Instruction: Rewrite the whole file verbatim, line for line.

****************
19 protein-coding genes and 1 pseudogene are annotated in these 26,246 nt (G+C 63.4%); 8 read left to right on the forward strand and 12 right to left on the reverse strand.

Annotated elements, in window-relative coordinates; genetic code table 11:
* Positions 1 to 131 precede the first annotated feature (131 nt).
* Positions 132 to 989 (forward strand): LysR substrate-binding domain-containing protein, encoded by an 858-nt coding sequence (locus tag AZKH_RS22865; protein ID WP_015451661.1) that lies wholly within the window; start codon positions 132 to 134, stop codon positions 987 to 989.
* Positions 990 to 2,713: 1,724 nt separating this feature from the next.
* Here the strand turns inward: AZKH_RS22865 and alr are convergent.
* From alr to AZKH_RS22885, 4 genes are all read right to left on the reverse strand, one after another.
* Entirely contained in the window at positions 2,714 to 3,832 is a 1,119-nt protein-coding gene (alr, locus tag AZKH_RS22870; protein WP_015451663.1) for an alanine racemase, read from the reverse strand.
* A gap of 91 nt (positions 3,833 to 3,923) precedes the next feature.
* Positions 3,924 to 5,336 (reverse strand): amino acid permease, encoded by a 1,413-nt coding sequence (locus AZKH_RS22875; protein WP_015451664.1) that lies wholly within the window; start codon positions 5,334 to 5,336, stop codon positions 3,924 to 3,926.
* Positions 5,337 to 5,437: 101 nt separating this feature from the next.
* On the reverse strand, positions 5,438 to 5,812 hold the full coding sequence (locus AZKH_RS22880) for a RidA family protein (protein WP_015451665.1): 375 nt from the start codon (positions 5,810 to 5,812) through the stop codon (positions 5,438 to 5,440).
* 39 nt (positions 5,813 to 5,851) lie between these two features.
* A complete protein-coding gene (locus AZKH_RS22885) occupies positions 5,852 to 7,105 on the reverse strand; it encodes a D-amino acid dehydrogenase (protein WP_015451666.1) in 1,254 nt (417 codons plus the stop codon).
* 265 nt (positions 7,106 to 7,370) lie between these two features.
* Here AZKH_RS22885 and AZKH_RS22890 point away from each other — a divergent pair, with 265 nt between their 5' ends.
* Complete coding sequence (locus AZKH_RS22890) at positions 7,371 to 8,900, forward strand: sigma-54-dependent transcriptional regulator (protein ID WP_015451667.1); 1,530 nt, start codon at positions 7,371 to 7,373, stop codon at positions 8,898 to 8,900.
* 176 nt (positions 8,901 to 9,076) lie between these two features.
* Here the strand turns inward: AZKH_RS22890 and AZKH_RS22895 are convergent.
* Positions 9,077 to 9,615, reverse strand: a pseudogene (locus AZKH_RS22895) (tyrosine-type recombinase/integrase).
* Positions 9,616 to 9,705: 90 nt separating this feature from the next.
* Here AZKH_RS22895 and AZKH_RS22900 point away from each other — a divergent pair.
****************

19 protein-coding genes and 1 pseudogene are annotated in these 26,246 nt (G+C 63.4%); 8 read left to right on the forward strand and 12 right to left on the reverse strand.

Annotated elements, in window-relative coordinates; genetic code table 11:
* Positions 1 to 131 precede the first annotated feature (131 nt).
* Positions 132 to 989 (forward strand): LysR substrate-binding domain-containing protein, encoded by an 858-nt coding sequence (locus tag AZKH_RS22865; protein ID WP_015451661.1) that lies wholly within the window; start codon positions 132 to 134, stop codon positions 987 to 989.
* Positions 990 to 2,713: 1,724 nt separating this feature from the next.
* Here the strand turns inward: AZKH_RS22865 and alr are convergent.
* From alr to AZKH_RS22885, 4 genes are all read right to left on the reverse strand, one after another.
* Entirely contained in the window at positions 2,714 to 3,832 is a 1,119-nt protein-coding gene (alr, locus tag AZKH_RS22870; protein WP_015451663.1) for an alanine racemase, read from the reverse strand.
* A gap of 91 nt (positions 3,833 to 3,923) precedes the next feature.
* Positions 3,924 to 5,336 (reverse strand): amino acid permease, encoded by a 1,413-nt coding sequence (locus AZKH_RS22875; protein WP_015451664.1) that lies wholly within the window; start codon positions 5,334 to 5,336, stop codon positions 3,924 to 3,926.
* Positions 5,337 to 5,437: 101 nt separating this feature from the next.
* On the reverse strand, positions 5,438 to 5,812 hold the full coding sequence (locus AZKH_RS22880) for a RidA family protein (protein WP_015451665.1): 375 nt from the start codon (positions 5,810 to 5,812) through the stop codon (positions 5,438 to 5,440).
* 39 nt (positions 5,813 to 5,851) lie between these two features.
* A complete protein-coding gene (locus AZKH_RS22885) occupies positions 5,852 to 7,105 on the reverse strand; it encodes a D-amino acid dehydrogenase (protein WP_015451666.1) in 1,254 nt (417 codons plus the stop codon).
* 265 nt (positions 7,106 to 7,370) lie between these two features.
* Here AZKH_RS22885 and AZKH_RS22890 point away from each other — a divergent pair, with 265 nt between their 5' ends.
* Complete coding sequence (locus AZKH_RS22890) at positions 7,371 to 8,900, forward strand: sigma-54-dependent transcriptional regulator (protein ID WP_015451667.1); 1,530 nt, start codon at positions 7,371 to 7,373, stop codon at positions 8,898 to 8,900.
* 176 nt (positions 8,901 to 9,076) lie between these two features.
* Here the strand turns inward: AZKH_RS22890 and AZKH_RS22895 are convergent.
* Positions 9,077 to 9,615, reverse strand: a pseudogene (locus AZKH_RS22895) (tyrosine-type recombinase/integrase).
* Positions 9,616 to 9,705: 90 nt separating this feature from the next.
* Here AZKH_RS22895 and AZKH_RS22900 point away from each other — a divergent pair.